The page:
DUELING TAPES. Now playing on your school's videocassette recorder: Texas teacher David Barton argues that removing prayer from public classrooms was a travesty, while North Carolina minister W.W. Finlator insists that imposing religion on students is unconstitutional. The two square off in a campaign of dueling videotapes aimed at school officials confused about the proper line between church and state.
It began in 1990, when Barton issued America's Godly Heritage, an hourlong tape featuring quotes from the Founding Fathers on the nation's Christian traditions. Barton has constructed charts that trace declines in education and values to the 1962 Supreme Court case banning school-sponsored prayer. He has sold 100,000 copies of the tape at $19.95, plowing proceeds into other tapes and books promoting religion.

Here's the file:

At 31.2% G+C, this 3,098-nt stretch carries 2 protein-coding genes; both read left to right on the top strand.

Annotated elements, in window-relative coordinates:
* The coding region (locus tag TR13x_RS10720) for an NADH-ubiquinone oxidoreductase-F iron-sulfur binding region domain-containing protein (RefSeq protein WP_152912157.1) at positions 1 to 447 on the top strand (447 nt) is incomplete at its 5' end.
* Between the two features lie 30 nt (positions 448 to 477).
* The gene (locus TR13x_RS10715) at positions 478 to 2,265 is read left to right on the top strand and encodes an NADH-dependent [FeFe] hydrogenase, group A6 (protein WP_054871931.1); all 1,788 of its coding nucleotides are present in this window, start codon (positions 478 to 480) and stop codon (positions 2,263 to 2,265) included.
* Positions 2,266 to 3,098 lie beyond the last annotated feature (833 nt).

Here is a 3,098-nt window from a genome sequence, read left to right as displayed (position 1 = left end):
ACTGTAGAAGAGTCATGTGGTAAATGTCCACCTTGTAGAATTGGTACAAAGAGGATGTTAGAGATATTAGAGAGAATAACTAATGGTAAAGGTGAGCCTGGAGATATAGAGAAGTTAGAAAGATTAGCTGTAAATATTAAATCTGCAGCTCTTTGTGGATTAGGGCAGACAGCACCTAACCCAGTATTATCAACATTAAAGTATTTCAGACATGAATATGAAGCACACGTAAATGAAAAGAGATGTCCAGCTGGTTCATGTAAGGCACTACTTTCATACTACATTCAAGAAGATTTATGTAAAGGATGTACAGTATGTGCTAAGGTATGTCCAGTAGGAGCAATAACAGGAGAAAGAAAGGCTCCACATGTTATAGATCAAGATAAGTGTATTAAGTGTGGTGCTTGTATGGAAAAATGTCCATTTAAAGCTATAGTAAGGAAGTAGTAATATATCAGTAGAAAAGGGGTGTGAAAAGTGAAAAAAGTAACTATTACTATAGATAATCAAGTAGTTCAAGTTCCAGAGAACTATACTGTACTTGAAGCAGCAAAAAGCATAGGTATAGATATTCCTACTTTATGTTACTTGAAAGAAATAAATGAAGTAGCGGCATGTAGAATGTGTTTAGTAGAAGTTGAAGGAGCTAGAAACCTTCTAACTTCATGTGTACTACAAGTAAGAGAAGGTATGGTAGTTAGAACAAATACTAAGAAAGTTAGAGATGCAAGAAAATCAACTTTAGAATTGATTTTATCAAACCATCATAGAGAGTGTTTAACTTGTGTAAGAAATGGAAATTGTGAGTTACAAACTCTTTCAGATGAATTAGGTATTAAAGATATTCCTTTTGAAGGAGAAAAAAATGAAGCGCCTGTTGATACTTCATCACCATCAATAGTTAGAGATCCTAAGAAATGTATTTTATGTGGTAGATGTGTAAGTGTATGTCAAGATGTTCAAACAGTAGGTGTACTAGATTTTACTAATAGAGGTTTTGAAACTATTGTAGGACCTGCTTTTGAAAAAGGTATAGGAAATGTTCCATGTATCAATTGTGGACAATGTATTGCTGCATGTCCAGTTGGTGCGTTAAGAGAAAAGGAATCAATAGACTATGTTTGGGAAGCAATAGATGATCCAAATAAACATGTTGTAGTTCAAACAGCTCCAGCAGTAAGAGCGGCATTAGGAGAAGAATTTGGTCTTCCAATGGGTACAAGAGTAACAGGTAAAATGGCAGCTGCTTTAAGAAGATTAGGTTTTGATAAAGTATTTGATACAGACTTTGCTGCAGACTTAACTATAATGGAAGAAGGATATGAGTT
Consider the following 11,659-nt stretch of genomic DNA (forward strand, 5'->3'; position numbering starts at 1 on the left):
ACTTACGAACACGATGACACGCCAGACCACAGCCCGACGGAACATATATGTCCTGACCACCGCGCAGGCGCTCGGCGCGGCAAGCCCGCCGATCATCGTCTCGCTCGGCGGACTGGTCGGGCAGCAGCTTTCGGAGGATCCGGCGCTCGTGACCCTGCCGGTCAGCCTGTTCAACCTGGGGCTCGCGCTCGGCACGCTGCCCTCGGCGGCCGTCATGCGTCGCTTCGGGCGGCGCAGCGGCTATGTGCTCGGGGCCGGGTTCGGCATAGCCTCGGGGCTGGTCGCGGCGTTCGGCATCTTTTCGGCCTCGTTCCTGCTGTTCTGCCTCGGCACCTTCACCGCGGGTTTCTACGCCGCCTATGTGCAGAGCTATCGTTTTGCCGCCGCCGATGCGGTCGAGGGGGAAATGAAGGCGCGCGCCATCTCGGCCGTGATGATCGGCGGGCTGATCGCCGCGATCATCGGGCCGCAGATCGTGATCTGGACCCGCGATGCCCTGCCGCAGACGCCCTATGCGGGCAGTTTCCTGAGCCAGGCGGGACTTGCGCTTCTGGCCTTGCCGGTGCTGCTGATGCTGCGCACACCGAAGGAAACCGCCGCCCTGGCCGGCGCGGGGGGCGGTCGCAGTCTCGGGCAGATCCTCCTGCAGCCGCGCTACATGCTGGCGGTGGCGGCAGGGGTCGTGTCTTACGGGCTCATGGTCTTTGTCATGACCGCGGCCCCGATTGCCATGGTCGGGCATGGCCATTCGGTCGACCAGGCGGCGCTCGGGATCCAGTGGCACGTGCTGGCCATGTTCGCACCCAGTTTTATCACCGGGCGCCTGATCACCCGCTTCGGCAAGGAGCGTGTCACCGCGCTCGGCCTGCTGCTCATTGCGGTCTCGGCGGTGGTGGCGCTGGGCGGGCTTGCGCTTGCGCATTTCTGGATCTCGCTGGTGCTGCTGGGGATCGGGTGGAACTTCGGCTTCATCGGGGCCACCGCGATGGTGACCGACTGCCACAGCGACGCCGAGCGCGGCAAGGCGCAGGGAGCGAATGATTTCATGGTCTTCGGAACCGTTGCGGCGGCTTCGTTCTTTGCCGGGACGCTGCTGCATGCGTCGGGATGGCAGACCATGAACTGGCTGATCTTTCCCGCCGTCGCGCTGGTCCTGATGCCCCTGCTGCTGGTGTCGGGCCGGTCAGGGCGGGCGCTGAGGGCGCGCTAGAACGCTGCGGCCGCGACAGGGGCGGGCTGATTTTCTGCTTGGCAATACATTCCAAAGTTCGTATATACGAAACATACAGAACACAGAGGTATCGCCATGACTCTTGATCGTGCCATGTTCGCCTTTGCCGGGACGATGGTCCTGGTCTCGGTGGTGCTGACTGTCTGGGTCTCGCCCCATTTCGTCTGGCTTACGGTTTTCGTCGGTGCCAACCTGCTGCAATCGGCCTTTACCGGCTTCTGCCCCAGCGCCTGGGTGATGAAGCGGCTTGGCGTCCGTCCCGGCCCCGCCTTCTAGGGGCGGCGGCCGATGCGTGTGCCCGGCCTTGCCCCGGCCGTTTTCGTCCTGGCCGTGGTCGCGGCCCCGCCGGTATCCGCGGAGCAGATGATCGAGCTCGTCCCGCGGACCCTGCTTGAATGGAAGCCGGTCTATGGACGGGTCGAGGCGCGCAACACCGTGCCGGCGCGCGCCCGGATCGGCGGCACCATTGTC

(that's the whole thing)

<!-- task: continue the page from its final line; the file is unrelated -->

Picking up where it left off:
Worried about the spread of what it calls Barton's misleading account, the American Civil Liberties Union countered last week by offering educators (for only $4.99) America's Constitutional Heritage, a 35-minute tape with a memo explaining ACLU views on graduation prayers and school Bible use. The tape stars Finlator and includes comments from families objecting to religious practices in schools.
Activists are citing Barton's work in their quest to return student-led prayer to schools, an idea already enacted in Tennessee. For now, the church-state battle seems destined to be waged on television screens.
This story appears in the November 22, 1993 print edition of U.S. News & World Report.